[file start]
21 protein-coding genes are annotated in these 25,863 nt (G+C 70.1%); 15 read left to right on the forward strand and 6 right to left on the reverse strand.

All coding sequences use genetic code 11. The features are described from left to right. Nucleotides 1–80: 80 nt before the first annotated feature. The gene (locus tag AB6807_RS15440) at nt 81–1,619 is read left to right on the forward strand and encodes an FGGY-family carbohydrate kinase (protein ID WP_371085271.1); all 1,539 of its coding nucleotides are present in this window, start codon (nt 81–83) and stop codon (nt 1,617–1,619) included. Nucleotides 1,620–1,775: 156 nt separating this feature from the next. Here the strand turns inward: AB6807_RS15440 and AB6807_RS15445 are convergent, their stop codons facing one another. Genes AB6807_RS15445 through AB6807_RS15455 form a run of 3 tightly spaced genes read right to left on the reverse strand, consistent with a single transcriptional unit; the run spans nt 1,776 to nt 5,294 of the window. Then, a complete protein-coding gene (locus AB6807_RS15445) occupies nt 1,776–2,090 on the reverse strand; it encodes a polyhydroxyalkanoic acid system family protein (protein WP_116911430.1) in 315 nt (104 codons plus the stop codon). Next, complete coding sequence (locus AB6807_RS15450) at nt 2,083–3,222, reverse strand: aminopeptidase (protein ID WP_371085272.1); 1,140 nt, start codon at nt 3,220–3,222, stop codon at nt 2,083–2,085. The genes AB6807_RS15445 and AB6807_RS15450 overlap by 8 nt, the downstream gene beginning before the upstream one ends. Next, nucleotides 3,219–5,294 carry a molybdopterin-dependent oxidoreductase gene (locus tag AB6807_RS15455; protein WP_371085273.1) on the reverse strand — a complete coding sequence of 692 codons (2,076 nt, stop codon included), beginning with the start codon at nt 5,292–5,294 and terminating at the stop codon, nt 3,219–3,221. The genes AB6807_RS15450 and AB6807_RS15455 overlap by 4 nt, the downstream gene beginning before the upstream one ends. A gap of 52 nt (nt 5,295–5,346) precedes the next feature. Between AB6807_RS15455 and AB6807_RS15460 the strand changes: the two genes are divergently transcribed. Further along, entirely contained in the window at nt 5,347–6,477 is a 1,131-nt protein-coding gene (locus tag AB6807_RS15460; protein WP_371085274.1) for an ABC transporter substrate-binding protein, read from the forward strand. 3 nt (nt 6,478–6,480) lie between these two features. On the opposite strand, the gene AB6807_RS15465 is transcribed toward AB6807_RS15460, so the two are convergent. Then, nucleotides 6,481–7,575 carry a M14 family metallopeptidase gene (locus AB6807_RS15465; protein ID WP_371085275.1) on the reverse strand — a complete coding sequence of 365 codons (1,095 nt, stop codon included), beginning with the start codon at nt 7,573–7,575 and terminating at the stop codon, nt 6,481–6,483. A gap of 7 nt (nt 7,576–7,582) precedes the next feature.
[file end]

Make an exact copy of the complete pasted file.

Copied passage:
21 protein-coding genes are annotated in these 25,863 nt (G+C 70.1%); 15 read left to right on the forward strand and 6 right to left on the reverse strand.

All coding sequences use genetic code 11. The features are described from left to right. Nucleotides 1–80: 80 nt before the first annotated feature. The gene (locus tag AB6807_RS15440) at nt 81–1,619 is read left to right on the forward strand and encodes an FGGY-family carbohydrate kinase (protein ID WP_371085271.1); all 1,539 of its coding nucleotides are present in this window, start codon (nt 81–83) and stop codon (nt 1,617–1,619) included. Nucleotides 1,620–1,775: 156 nt separating this feature from the next. Here the strand turns inward: AB6807_RS15440 and AB6807_RS15445 are convergent, their stop codons facing one another. Genes AB6807_RS15445 through AB6807_RS15455 form a run of 3 tightly spaced genes read right to left on the reverse strand, consistent with a single transcriptional unit; the run spans nt 1,776 to nt 5,294 of the window. Then, a complete protein-coding gene (locus AB6807_RS15445) occupies nt 1,776–2,090 on the reverse strand; it encodes a polyhydroxyalkanoic acid system family protein (protein WP_116911430.1) in 315 nt (104 codons plus the stop codon). Next, complete coding sequence (locus AB6807_RS15450) at nt 2,083–3,222, reverse strand: aminopeptidase (protein ID WP_371085272.1); 1,140 nt, start codon at nt 3,220–3,222, stop codon at nt 2,083–2,085. The genes AB6807_RS15445 and AB6807_RS15450 overlap by 8 nt, the downstream gene beginning before the upstream one ends. Next, nucleotides 3,219–5,294 carry a molybdopterin-dependent oxidoreductase gene (locus tag AB6807_RS15455; protein WP_371085273.1) on the reverse strand — a complete coding sequence of 692 codons (2,076 nt, stop codon included), beginning with the start codon at nt 5,292–5,294 and terminating at the stop codon, nt 3,219–3,221. The genes AB6807_RS15450 and AB6807_RS15455 overlap by 4 nt, the downstream gene beginning before the upstream one ends. A gap of 52 nt (nt 5,295–5,346) precedes the next feature. Between AB6807_RS15455 and AB6807_RS15460 the strand changes: the two genes are divergently transcribed. Further along, entirely contained in the window at nt 5,347–6,477 is a 1,131-nt protein-coding gene (locus tag AB6807_RS15460; protein WP_371085274.1) for an ABC transporter substrate-binding protein, read from the forward strand. 3 nt (nt 6,478–6,480) lie between these two features. On the opposite strand, the gene AB6807_RS15465 is transcribed toward AB6807_RS15460, so the two are convergent. Then, nucleotides 6,481–7,575 carry a M14 family metallopeptidase gene (locus AB6807_RS15465; protein ID WP_371085275.1) on the reverse strand — a complete coding sequence of 365 codons (1,095 nt, stop codon included), beginning with the start codon at nt 7,573–7,575 and terminating at the stop codon, nt 6,481–6,483. A gap of 7 nt (nt 7,576–7,582) precedes the next feature.